Hillside Golf Club Course Review

A superb links course with an incredible back nine, mature pines alongside many holes at Hillside add great definition and character

Hillside Golf Club Course Review
(Image credit: Getty Images)

A superb links course with an incredible back nine, mature pines alongside many holes at Hillside add great definition and character

Hillside Golf Club Course Review

Top 100 Ranking 2021/22 - 31

Previous Rankings

2019/20 - 34 2017/18 - 30 2015/16 - 30 2013/14 - 30 2011/12 - 32 2009/10 - 33

Summer Green Fees

Round – £190wd, £220we

Visitors: Info on club website

Medal Tee: Par 72 – 6,849 Yards

hillside-golfclub.co.uk (opens in new tab)

Changes since previous ranking

Having commissioned Martin Ebert of MacKenzie and Ebert to undertake a full appraisal of the links, the following changes were made over the winter of 2019/20:

Natural dune structures and waste sand areas along entire right side of 1st hole.

Changes to routing between 1st green and 2nd tee – New, naturalised, 2nd tee complex.

Natural dunes and waste areas along right side of 9th hole to blend with 1st. New dunes encircling reshaped green complex.

New elevated championship tee on 18th hole with new dune structures and waste areas on right side.

9th and 1st holes
(Image credit: Hillside GC)

Hillside Golf Club Course Review

Owing to the significant work conducted at Hillside and the improvements made because of it, the course has climbed three places to 31st on the 2020/21 ranking.

The 2019 British Masters hosted by Tommy Fleetwood showcased the quality of the layout at Hillside, with both players and fans singing the praises of the layout. The event was won by Sweden’s Marcus Kinhult.

Hillside is an unusual links in that many of the holes are framed by mature pine trees. The towering dunes that line the fairways, particularly on the back nine, are long established and the thick rough that covers them is brutal in places.

Related: Top 100 Courses UK and Ireland

Hillside Golf Club Course Review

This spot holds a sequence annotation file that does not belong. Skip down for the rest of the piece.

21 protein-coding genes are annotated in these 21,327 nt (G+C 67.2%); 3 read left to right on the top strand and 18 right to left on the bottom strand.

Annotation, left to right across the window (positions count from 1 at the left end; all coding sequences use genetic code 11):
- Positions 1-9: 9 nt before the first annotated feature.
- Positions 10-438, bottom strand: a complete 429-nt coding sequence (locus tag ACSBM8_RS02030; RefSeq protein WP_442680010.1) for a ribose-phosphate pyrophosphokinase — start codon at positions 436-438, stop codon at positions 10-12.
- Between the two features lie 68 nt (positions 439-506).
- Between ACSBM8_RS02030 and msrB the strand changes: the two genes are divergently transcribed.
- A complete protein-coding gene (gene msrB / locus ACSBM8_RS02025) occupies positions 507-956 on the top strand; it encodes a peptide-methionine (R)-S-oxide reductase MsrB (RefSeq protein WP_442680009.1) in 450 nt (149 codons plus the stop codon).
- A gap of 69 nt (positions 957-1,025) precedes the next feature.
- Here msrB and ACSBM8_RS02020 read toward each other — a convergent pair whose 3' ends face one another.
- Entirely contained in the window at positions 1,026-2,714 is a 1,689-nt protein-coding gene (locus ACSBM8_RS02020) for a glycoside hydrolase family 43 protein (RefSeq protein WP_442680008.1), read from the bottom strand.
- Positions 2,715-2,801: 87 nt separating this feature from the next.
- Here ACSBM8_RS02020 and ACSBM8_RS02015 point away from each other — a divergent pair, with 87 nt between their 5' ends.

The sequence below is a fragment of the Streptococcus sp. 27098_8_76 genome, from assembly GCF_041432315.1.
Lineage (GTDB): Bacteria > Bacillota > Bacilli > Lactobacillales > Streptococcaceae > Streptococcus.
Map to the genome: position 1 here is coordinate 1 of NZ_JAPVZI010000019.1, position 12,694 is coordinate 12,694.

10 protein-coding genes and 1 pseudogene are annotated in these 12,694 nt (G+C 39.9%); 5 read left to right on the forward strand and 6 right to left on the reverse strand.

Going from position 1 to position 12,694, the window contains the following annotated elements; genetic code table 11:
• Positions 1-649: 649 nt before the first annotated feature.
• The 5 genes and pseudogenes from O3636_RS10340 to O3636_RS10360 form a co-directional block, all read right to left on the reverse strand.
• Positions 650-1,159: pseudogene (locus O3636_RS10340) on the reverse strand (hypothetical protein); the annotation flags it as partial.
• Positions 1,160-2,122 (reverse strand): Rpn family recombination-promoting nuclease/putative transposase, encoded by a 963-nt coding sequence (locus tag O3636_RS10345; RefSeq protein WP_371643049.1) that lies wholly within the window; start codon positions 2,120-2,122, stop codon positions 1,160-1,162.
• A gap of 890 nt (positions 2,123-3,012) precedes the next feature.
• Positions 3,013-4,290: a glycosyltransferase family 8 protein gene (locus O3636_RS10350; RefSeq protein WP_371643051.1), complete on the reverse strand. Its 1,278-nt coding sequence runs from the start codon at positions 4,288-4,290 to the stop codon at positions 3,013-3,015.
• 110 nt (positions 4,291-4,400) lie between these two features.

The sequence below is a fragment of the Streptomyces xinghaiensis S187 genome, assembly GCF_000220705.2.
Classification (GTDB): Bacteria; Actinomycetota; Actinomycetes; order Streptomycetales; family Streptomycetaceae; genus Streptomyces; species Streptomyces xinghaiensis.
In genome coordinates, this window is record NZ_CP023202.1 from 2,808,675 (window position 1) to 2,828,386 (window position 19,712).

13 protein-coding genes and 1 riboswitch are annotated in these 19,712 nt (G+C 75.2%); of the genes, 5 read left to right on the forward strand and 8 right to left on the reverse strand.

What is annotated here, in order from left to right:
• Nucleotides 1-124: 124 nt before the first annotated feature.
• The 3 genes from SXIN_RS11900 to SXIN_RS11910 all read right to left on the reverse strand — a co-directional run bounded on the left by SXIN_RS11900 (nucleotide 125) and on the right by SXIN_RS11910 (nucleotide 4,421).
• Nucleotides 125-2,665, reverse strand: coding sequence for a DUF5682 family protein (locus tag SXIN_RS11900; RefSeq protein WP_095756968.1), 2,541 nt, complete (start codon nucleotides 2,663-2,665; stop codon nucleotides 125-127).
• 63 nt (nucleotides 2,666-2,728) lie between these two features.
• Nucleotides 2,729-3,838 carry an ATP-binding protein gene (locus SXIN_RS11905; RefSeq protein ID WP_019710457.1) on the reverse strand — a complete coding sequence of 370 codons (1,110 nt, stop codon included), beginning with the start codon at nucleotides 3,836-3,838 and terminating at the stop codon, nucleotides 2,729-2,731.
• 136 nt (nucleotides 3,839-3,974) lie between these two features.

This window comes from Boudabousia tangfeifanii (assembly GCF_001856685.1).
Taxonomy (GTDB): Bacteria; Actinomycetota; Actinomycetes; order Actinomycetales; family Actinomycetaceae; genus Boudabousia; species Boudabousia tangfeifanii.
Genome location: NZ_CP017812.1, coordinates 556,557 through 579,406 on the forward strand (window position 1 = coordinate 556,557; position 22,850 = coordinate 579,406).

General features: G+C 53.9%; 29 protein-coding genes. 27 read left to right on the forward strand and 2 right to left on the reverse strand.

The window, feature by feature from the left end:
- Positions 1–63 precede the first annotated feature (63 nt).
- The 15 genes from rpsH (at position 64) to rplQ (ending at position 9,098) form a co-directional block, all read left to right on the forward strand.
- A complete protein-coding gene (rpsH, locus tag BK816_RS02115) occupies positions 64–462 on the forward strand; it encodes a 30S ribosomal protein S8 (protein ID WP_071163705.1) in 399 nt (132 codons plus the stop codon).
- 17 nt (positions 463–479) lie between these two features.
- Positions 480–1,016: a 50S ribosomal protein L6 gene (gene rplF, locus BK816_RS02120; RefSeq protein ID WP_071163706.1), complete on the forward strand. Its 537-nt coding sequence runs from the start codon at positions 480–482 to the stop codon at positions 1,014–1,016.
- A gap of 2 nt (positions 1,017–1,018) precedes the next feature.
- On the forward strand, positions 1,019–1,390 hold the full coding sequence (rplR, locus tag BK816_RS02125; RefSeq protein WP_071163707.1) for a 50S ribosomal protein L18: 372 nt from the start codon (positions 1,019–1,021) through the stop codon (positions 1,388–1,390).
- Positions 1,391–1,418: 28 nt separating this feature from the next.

The course begins gently, with a short par 4 then a reachable par 5. The test mounts from the 3rd – a challenging par 4 with water short and right of the green.

It’s on the back nine though that Hillside really shines. In fact, in a letter to the club, Greg Norman has described the holes on the run for home as, “the best in Britain”.

11th at Hillside
(Image credit: Getty Images)

The short par-3 10th takes you up and into the dunes, before the excellent par-5 11th sweeps to the left between the dunes then rises slightly to a sloping green backed by pine trees.

Elevated tees on the run in provide wonderful views to the Lake District in the north and Snowdonia in the south, but these shouldn’t distract from the sheer quality of the holes. The superb uphill 13th and par-5 17th are particular highlights.

7th at Hillside
(Image credit: Kevin Murray)

Assessor Feedback

The front nine is challenging to score well but the back nine is where the course comes to life. Each hole is potentially an improvement on the previous one with stunning views on offer from the elevated tees. The course will challenge all aspects of one’s game and playing well here will give you a real boost. The design work is adding to an already stunning layout.

GM Verdict

A superb links course with an incredible back nine. Recent changes have really elevated the offering and over time, it will only get better.

Fergus is a golf obsessive and 1-handicapper. Growing up in the North East of Scotland, golf runs through his veins and it was concentrated by his time at St Andrews university studying history. He went on to earn a post graduate diploma from the London School of Journalism. Fergus has worked for Golf Monthly since 2004 and has written two books on the game; "Great Golf Debates" together with Jezz Ellwood of Golf Monthly and "The Ultimate Golf Book" together with Neil Tappin (also of Golf Monthly)... Fergus once shanked a ball from just over Granny Clark's Wynd on the 18th of the Old Course that struck the St Andrews Golf Club and rebounded into the Valley of Sin, from where he saved par. Who says there's no golfing god?